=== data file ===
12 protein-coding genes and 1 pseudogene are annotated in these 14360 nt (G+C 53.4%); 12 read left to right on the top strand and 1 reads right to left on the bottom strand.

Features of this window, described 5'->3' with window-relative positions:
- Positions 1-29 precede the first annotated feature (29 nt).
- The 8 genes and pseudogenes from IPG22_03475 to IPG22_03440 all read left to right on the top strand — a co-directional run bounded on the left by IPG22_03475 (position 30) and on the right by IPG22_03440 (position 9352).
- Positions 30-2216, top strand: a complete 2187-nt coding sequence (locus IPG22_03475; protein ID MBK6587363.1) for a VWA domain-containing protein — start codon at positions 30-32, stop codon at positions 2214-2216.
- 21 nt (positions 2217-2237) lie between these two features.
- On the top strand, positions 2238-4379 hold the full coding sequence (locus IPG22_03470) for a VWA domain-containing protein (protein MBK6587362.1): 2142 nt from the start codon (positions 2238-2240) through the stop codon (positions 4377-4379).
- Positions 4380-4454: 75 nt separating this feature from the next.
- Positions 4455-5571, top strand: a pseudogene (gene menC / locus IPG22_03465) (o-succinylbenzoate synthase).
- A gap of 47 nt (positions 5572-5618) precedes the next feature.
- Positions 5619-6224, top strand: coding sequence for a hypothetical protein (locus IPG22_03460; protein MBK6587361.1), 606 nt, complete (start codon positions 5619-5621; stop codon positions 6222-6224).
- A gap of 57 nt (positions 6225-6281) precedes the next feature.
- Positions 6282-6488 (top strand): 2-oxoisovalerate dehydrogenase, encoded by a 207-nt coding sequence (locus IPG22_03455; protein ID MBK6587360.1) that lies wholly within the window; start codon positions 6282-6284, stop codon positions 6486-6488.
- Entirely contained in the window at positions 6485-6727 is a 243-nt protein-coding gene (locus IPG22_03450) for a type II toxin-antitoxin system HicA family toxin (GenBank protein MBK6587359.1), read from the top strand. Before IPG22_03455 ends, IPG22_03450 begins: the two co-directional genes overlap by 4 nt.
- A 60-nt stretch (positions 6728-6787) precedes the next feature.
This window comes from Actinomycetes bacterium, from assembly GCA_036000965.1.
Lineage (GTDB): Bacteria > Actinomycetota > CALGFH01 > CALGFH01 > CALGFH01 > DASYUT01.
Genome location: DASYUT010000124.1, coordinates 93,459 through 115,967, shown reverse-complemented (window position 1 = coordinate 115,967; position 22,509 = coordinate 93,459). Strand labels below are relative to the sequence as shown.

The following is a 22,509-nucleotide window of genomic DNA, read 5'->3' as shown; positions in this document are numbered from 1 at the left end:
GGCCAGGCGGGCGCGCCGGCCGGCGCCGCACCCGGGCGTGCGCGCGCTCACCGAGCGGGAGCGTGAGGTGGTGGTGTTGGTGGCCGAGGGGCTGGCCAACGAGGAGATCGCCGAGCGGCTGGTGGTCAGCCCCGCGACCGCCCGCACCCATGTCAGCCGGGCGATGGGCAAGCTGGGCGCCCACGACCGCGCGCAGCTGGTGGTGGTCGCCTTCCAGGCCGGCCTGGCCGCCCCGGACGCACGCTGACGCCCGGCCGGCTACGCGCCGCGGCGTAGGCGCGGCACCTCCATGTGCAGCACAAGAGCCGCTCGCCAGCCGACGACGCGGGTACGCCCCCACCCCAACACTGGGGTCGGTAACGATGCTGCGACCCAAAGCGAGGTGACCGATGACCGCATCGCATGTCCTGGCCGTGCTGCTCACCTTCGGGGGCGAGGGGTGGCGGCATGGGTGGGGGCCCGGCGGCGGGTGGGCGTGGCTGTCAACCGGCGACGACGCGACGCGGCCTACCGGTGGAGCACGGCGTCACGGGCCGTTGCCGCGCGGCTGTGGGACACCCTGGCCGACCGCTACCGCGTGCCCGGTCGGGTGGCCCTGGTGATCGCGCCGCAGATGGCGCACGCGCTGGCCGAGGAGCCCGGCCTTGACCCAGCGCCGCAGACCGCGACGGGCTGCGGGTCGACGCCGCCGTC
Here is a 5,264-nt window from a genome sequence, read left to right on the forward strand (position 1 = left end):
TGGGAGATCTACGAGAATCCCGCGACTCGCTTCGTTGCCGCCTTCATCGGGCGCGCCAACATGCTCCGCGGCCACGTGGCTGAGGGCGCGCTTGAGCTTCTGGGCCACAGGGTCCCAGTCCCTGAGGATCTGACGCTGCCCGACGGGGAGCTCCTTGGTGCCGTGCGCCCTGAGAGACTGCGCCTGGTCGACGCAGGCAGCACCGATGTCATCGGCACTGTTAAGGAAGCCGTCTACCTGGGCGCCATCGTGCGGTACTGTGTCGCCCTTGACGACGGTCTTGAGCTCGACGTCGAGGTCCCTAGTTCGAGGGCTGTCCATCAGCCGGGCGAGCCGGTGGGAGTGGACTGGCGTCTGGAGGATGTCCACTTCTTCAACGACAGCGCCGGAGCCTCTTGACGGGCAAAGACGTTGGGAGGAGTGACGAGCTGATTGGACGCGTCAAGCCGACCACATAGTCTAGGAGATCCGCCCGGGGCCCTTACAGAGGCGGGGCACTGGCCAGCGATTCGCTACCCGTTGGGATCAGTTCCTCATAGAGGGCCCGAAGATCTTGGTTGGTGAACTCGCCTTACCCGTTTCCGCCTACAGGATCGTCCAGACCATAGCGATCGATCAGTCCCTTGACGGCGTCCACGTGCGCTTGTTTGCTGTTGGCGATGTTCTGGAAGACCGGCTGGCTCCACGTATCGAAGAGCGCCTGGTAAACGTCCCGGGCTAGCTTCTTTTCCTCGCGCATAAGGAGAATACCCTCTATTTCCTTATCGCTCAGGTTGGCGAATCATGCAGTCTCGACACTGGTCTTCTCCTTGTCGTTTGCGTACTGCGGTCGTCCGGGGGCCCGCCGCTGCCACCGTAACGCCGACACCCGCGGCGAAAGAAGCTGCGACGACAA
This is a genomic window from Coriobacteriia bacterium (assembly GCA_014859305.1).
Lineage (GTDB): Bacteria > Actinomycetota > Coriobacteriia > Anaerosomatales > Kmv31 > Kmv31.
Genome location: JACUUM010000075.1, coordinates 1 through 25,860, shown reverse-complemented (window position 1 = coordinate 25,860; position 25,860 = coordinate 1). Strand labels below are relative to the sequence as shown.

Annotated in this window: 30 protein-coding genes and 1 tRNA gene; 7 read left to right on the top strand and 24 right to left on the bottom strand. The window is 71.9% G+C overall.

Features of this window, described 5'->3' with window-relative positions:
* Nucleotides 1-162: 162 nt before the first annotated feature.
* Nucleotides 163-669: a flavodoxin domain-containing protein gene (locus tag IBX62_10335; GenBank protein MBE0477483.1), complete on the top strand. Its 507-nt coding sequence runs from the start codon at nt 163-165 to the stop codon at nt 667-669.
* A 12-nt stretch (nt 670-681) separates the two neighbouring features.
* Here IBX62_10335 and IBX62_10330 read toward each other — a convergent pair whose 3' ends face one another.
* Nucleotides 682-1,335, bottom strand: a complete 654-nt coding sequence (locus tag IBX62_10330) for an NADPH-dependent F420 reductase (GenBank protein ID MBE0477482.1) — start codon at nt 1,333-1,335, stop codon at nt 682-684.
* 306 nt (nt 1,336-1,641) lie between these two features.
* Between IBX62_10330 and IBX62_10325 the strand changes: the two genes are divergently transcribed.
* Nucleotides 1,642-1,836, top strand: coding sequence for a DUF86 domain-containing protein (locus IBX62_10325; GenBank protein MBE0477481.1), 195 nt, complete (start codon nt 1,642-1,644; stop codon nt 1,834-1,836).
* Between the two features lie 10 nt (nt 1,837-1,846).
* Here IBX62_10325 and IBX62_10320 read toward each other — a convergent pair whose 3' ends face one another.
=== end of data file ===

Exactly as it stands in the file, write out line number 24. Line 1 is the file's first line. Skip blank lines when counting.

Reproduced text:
Lineage (GTDB): Bacteria > Actinomycetota > Coriobacteriia > Anaerosomatales > Kmv31 > Kmv31.